We’ve heard this song before. We know how it ends. It’s that time of year again, when the Triple Crown wagon pulls up to Belmont Park with an emaciated fan base or overflowing with those eager to see a champion crowned. When that bandwagon’s full, my wallet usually stays shut. Each time the Derby winner takes the Preakness, they appear to be a mortal lock for the Belmont (Courtesy of BloodHorse.com):
Spectacular Bid finished third at 3-10 while facing seven horses in 1979.
Pleasant Colony was third at 4-5 against 10 foes in 1981.
Alysheba ran fourth of nine as the 4-5 favorite in 1987.
Sunday Silence (9-10) finished second to Easy Goer in a 10-horse Belmont in 1989.
Silver Charm finished second as the even-money favorite while facing six sophomores in 1997.
Real Quiet was beaten a nose by Victory Gallop as the 4-5 choice in an 11-horse field in 1998.
Charismatic was third as the 8-5 favorite while facing 11 foes in 1999.
War Emblem was eighth at 6-5 against 10 foes in 2002.
Funny Cide faded to finish third in the slop at even-money against just five in 2003.
Smarty Jones was 3-10 and ran second in a nine-horse field in 2004.
Big Brown was pulled up in nine-horse field in 2008 as the 3-10 favorite.
My question (and a lot of others’) is… how is I’ll Have Another different than all of the above? The multitude of excuses ranges from bad rides to sub-par breeding to safety pins. Obviously, I want I’ll Have Another to sweep and give horse racing a shot in the arm. Most of us do. However, the above statistics point bettors in another direction… any other direction. I believe there is only one horse that can beat the Derby winner.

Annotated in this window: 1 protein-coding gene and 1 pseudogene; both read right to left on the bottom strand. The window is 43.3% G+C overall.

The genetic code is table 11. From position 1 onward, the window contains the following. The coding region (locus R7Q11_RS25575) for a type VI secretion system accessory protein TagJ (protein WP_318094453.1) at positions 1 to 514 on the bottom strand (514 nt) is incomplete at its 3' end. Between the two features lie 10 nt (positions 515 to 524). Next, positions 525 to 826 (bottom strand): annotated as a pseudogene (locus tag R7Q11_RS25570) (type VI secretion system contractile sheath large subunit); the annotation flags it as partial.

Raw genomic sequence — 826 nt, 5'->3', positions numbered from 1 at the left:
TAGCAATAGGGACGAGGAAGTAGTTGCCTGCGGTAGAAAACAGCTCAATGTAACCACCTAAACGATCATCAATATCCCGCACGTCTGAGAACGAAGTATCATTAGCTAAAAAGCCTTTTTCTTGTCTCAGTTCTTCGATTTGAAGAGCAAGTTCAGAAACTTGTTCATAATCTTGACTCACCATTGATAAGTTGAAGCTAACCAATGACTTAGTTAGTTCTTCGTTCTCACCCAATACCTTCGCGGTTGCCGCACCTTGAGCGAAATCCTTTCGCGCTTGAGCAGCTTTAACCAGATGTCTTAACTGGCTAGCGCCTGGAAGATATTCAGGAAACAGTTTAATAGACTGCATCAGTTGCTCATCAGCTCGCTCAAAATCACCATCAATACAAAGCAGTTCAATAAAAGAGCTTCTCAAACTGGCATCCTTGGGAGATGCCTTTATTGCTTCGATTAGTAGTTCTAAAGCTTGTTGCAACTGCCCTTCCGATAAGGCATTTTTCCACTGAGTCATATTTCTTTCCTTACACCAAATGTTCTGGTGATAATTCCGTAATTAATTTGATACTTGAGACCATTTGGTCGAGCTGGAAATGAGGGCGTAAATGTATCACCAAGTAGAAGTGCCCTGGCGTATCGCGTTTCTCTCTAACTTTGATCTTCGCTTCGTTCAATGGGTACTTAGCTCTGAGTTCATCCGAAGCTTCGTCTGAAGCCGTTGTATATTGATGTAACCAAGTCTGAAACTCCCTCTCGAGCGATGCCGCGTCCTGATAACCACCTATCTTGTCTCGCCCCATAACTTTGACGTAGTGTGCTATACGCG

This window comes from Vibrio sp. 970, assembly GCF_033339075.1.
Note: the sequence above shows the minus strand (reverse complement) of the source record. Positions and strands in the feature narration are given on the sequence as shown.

I’ve stuck by Union Rags all spring and donated to the win pool generously on May 5. He enters this race as a fresh competitor after skipping the Preakness, and is training out of his skin for Mike Matz. Julien Leparoux hit the bench after two troubled trips aboard ‘Rags, as Belmont regular John Velazquez takes the reins. Horses like Dullahan and Street Life take a lot of money in the Belmont, but generally are so exhausted by the quarter pole that their late kick is all but done. Paynter is bred for this much ground and then some, but like Bodemeister is pretty much raw talent at this point playing catch-up with the seasoned three year olds. While I’m not actively seeking an upset, there will be a few dollars thrown Union Rags’ way. History just keeps repeating itself, and I will be the happiest loser if it doesn’t.
Best of luck to all of you and I’ll Have Another.
We're giving away a commemorative t-shirt to the first 4,000 paid admissions. Plus, the Budweiser Clydesdales will be making a special appearance. Come on out and be at part of history, we look forward to seeing you at Canterbury Park on Saturday!
This blog was written by Canterbury Paddock Analyst Angela Hermann.